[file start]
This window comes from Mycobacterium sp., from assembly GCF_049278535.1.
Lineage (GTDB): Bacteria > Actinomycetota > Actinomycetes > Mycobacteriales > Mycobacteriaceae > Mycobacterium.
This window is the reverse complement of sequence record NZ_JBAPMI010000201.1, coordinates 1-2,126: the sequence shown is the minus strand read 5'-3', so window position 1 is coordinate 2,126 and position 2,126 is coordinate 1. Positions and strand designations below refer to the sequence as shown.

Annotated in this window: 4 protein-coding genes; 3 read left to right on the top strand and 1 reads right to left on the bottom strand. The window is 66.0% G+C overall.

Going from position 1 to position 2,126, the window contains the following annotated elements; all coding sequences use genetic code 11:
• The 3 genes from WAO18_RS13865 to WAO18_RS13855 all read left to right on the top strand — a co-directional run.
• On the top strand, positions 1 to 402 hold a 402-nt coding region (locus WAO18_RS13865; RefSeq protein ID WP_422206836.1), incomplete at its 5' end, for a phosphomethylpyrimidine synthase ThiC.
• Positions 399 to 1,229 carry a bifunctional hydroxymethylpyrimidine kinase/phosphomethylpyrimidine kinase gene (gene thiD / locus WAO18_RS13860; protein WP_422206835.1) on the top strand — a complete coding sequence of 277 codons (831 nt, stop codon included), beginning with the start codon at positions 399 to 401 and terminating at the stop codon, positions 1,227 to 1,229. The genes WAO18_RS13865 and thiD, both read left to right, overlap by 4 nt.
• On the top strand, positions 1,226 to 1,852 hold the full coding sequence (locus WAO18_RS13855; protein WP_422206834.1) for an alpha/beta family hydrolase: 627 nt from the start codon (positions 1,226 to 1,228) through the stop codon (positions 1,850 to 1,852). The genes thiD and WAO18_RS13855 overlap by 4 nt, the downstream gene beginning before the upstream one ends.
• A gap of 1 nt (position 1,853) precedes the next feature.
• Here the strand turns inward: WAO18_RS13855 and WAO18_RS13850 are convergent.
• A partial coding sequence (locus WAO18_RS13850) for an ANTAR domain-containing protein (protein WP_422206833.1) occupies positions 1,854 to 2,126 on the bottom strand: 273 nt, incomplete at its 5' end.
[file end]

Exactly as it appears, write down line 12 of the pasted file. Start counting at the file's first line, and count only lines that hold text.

• A partial coding sequence (locus WAO18_RS13850) for an ANTAR domain-containing protein (protein WP_422206833.1) occupies positions 1,854 to 2,126 on the bottom strand: 273 nt, incomplete at its 5' end.